Background: Spinal infections are an important clinical problem that often require aggressive medical therapy, and sometimes even surgery. Known risk factors are advanced age, diabetes mellitus, rheumatoid arthritis, immunosuppression, alcoholism, long-term steroid use, concomitant infections, poly-trauma, malignant tumor, and previous surgery or invasive procedures (discography, chemonucleolysis, and surgical procedures involving or adjacent to the intervertebral disc space). The most common level of involvement is at the lumbar spine, followed by the thoracic, cervical and sacral levels: lesions at the thoracic spine tend to lead more frequently to neurological symptoms. Objective: The aim of the current paper is to describe current evidence-based standards of therapy in the management of SD by emphasizing pharmacological therapy and principles and indications for bracing and surgery. Methods: A PubMed and Google Scholar search using various forms and combinations of the key words: spondylodiscitis, spine, infection, therapy, surgery, radiology, treatment. Reference citations from publications identified in the literature search were reviewed. Publications highlighted in this article were extracted based on relevancy to established, putative, and emerging diagnostic and therapeutic standards, either conservative (antibiotic therapy and bracing) or surgical. Findings: To date, conservative therapy, based on targeted antibiotic therapy plus bracing, represents the mainstay in the management of SD. Proper diagnosis and tailored therapy can improve clinical results and decrease the chance of failure. Surgery should be an option only for patients with complications of this disease, namely deformity, neural compression and neurological compromise. Current standards in the setting of SD are continuously evolving, as can be seen in the recent advances in the field of radiological diagnostics, and the use of growth factors and cell-therapy strategies to promote infection eradication and bone healing after surgery. © 2012 Informa UK Ltd All rights reserved.

Spondylodiscitis: Standards of current treatment

Papapietro N.;Russo F.;Vadalà G.;Denaro V.
2012-01-01

Abstract

Background: Spinal infections are an important clinical problem that often require aggressive medical therapy, and sometimes even surgery. Known risk factors are advanced age, diabetes mellitus, rheumatoid arthritis, immunosuppression, alcoholism, long-term steroid use, concomitant infections, poly-trauma, malignant tumor, and previous surgery or invasive procedures (discography, chemonucleolysis, and surgical procedures involving or adjacent to the intervertebral disc space). The most common level of involvement is at the lumbar spine, followed by the thoracic, cervical and sacral levels: lesions at the thoracic spine tend to lead more frequently to neurological symptoms. Objective: The aim of the current paper is to describe current evidence-based standards of therapy in the management of SD by emphasizing pharmacological therapy and principles and indications for bracing and surgery. Methods: A PubMed and Google Scholar search using various forms and combinations of the key words: spondylodiscitis, spine, infection, therapy, surgery, radiology, treatment. Reference citations from publications identified in the literature search were reviewed. Publications highlighted in this article were extracted based on relevancy to established, putative, and emerging diagnostic and therapeutic standards, either conservative (antibiotic therapy and bracing) or surgical. Findings: To date, conservative therapy, based on targeted antibiotic therapy plus bracing, represents the mainstay in the management of SD. Proper diagnosis and tailored therapy can improve clinical results and decrease the chance of failure. Surgery should be an option only for patients with complications of this disease, namely deformity, neural compression and neurological compromise. Current standards in the setting of SD are continuously evolving, as can be seen in the recent advances in the field of radiological diagnostics, and the use of growth factors and cell-therapy strategies to promote infection eradication and bone healing after surgery. © 2012 Informa UK Ltd All rights reserved.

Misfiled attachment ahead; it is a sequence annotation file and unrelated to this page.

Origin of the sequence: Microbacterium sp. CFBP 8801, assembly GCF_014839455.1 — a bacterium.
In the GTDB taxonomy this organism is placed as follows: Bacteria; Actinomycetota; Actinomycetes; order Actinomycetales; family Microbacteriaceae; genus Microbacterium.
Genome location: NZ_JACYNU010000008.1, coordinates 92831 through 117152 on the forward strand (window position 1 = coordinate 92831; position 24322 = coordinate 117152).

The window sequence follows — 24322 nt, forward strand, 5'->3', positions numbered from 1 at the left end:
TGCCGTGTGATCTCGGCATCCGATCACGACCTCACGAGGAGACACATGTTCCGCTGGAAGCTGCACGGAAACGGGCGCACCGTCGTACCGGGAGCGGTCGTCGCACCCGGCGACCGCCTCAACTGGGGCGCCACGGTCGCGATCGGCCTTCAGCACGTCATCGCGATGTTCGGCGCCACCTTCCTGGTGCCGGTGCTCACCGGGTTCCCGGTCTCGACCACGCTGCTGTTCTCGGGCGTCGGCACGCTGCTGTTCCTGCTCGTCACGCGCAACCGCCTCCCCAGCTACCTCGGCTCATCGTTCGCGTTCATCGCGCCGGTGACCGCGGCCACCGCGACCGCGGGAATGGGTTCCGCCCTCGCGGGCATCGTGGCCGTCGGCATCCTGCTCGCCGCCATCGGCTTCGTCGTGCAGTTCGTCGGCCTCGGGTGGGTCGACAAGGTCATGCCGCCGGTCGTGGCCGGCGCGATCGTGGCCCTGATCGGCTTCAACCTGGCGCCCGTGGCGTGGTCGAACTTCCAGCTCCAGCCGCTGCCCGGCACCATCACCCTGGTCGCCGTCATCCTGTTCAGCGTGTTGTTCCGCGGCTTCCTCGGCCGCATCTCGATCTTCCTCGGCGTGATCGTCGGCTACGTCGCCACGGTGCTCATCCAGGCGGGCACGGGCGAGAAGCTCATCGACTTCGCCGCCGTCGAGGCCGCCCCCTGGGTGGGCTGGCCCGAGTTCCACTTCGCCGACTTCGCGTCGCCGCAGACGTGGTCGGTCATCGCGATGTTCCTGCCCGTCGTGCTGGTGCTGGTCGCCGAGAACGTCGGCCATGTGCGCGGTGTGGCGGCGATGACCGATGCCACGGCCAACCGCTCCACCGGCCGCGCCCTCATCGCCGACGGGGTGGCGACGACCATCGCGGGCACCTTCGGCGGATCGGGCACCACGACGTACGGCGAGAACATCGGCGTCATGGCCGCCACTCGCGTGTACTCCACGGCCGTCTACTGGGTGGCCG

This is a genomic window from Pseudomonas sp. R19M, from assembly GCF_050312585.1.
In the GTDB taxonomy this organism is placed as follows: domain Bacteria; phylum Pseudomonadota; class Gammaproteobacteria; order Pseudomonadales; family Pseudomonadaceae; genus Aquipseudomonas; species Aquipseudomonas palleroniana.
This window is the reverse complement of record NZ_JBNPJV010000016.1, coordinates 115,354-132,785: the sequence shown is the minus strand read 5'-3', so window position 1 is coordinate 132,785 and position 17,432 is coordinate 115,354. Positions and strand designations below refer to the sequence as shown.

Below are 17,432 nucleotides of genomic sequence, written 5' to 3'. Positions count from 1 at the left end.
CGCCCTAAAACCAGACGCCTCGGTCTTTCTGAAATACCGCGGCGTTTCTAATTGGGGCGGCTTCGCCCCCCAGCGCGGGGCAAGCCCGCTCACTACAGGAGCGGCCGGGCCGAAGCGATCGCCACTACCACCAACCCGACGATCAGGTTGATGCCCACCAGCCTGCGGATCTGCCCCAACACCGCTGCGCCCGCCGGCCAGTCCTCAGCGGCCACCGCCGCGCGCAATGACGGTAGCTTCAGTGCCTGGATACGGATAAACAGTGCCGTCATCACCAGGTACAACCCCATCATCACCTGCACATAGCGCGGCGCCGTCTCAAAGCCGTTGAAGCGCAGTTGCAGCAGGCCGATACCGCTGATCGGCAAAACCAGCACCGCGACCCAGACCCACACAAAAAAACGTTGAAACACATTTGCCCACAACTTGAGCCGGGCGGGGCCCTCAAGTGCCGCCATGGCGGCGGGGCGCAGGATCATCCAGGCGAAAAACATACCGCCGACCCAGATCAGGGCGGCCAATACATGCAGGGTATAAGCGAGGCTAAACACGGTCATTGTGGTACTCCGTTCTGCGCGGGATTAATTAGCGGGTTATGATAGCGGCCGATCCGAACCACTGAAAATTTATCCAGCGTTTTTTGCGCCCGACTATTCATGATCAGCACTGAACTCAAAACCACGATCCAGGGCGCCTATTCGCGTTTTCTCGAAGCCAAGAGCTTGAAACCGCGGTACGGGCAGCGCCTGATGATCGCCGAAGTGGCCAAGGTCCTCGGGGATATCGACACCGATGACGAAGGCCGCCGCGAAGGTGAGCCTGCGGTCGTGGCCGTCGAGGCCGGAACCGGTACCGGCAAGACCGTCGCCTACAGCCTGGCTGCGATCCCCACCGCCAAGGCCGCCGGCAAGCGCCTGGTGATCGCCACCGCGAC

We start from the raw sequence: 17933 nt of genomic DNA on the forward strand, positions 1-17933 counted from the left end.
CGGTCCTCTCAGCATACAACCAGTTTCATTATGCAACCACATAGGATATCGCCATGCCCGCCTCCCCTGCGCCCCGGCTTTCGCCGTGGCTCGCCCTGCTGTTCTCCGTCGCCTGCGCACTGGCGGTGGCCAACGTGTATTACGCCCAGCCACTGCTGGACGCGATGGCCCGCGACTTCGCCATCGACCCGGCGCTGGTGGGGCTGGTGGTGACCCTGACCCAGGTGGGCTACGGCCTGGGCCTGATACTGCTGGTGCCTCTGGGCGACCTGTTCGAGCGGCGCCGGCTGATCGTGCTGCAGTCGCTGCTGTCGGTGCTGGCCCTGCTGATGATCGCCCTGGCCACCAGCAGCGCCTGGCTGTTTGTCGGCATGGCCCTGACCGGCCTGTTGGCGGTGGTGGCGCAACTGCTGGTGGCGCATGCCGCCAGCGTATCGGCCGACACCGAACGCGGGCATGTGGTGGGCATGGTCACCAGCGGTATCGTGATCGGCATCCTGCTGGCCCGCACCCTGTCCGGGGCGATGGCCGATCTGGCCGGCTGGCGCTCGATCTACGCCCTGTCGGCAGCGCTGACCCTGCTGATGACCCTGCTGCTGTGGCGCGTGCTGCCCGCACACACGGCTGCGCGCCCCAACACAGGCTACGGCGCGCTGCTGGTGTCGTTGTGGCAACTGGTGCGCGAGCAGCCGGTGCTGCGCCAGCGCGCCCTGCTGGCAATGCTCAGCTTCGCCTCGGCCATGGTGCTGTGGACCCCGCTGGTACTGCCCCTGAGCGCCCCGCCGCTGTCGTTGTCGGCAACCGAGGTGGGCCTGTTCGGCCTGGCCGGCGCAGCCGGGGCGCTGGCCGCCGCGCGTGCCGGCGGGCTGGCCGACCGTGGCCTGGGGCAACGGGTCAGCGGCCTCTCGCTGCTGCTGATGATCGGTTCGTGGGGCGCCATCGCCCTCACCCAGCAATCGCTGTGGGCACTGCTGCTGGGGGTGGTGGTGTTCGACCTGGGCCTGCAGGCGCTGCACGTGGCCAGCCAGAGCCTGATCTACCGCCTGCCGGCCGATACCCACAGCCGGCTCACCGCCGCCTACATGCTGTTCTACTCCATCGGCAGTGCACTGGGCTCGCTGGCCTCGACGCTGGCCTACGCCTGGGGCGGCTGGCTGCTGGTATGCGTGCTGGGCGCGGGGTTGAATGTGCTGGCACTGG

Antibiotic therapy
Bracing
PET-TC
Spondylodiscitis
Surgery
Anti-Bacterial Agents
Blood
Blood Sedimentation
Braces
C-Reactive Protein
Discitis
Humans
Internal Medicine
Magnetic Resonance Imaging
Positron-Emission Tomography
Radiography
Spine
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Utilizza questo identificativo per citare o creare un link a questo documento: https://hdl.handle.net/20.500.12610/67667
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